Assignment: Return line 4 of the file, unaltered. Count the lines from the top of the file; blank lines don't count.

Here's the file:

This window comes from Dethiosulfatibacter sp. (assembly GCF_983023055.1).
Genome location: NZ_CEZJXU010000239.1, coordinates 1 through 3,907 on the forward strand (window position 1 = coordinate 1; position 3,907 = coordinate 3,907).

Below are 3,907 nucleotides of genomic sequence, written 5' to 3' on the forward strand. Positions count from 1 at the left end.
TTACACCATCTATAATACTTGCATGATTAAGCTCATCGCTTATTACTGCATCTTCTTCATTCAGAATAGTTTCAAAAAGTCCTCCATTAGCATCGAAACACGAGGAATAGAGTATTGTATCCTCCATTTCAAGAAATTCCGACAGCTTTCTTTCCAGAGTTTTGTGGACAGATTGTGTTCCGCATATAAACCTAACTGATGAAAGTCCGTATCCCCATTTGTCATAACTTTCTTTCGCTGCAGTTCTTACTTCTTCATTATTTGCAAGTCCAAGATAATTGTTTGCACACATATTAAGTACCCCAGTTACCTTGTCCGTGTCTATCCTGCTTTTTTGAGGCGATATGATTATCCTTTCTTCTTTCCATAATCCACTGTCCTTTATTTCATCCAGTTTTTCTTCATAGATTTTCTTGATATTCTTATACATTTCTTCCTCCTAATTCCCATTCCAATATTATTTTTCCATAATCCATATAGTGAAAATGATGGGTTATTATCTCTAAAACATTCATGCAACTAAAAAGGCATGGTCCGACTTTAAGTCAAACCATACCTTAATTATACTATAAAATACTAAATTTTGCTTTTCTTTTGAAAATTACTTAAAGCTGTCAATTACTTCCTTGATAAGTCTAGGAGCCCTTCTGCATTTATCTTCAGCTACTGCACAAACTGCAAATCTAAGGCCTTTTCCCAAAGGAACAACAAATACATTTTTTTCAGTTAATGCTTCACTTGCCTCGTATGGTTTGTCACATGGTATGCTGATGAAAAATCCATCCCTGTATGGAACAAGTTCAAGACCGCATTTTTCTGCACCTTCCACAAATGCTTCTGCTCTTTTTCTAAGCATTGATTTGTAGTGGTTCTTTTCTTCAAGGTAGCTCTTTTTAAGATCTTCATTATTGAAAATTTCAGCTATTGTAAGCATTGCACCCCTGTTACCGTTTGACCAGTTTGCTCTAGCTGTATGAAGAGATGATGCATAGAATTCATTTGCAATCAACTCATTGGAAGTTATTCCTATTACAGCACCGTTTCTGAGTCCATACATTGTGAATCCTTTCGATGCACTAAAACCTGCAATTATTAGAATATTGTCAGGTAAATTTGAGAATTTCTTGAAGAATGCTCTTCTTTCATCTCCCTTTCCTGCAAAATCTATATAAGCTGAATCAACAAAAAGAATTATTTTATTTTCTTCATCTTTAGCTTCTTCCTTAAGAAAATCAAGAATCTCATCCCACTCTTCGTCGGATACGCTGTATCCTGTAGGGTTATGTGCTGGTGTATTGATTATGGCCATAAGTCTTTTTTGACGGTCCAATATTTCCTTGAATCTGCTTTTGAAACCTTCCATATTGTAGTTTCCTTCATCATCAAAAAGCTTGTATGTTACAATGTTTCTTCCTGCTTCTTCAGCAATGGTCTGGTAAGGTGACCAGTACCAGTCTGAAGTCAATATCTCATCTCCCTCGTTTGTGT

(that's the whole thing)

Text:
TTACACCATCTATAATACTTGCATGATTAAGCTCATCGCTTATTACTGCATCTTCTTCATTCAGAATAGTTTCAAAAAGTCCTCCATTAGCATCGAAACACGAGGAATAGAGTATTGTATCCTCCATTTCAAGAAATTCCGACAGCTTTCTTTCCAGAGTTTTGTGGACAGATTGTGTTCCGCATATAAACCTAACTGATGAAAGTCCGTATCCCCATTTGTCATAACTTTCTTTCGCTGCAGTTCTTACTTCTTCATTATTTGCAAGTCCAAGATAATTGTTTGCACACATATTAAGTACCCCAGTTACCTTGTCCGTGTCTATCCTGCTTTTTTGAGGCGATATGATTATCCTTTCTTCTTTCCATAATCCACTGTCCTTTATTTCATCCAGTTTTTCTTCATAGATTTTCTTGATATTCTTATACATTTCTTCCTCCTAATTCCCATTCCAATATTATTTTTCCATAATCCATATAGTGAAAATGATGGGTTATTATCTCTAAAACATTCATGCAACTAAAAAGGCATGGTCCGACTTTAAGTCAAACCATACCTTAATTATACTATAAAATACTAAATTTTGCTTTTCTTTTGAAAATTACTTAAAGCTGTCAATTACTTCCTTGATAAGTCTAGGAGCCCTTCTGCATTTATCTTCAGCTACTGCACAAACTGCAAATCTAAGGCCTTTTCCCAAAGGAACAACAAATACATTTTTTTCAGTTAATGCTTCACTTGCCTCGTATGGTTTGTCACATGGTATGCTGATGAAAAATCCATCCCTGTATGGAACAAGTTCAAGACCGCATTTTTCTGCACCTTCCACAAATGCTTCTGCTCTTTTTCTAAGCATTGATTTGTAGTGGTTCTTTTCTTCAAGGTAGCTCTTTTTAAGATCTTCATTATTGAAAATTTCAGCTATTGTAAGCATTGCACCCCTGTTACCGTTTGACCAGTTTGCTCTAGCTGTATGAAGAGATGATGCATAGAATTCATTTGCAATCAACTCATTGGAAGTTATTCCTATTACAGCACCGTTTCTGAGTCCATACATTGTGAATCCTTTCGATGCACTAAAACCTGCAATTATTAGAATATTGTCAGGTAAATTTGAGAATTTCTTGAAGAATGCTCTTCTTTCATCTCCCTTTCCTGCAAAATCTATATAAGCTGAATCAACAAAAAGAATTATTTTATTTTCTTCATCTTTAGCTTCTTCCTTAAGAAAATCAAGAATCTCATCCCACTCTTCGTCGGATACGCTGTATCCTGTAGGGTTATGTGCTGGTGTATTGATTATGGCCATAAGTCTTTTTTGACGGTCCAATATTTCCTTGAATCTGCTTTTGAAACCTTCCATATTGTAGTTTCCTTCATCATCAAAAAGCTTGTATGTTACAATGTTTCTTCCTGCTTCTTCAGCAATGGTCTGGTAAGGTGACCAGTACCAGTCTGAAGTCAATATCTCATCTCCCTCGTTTGTGT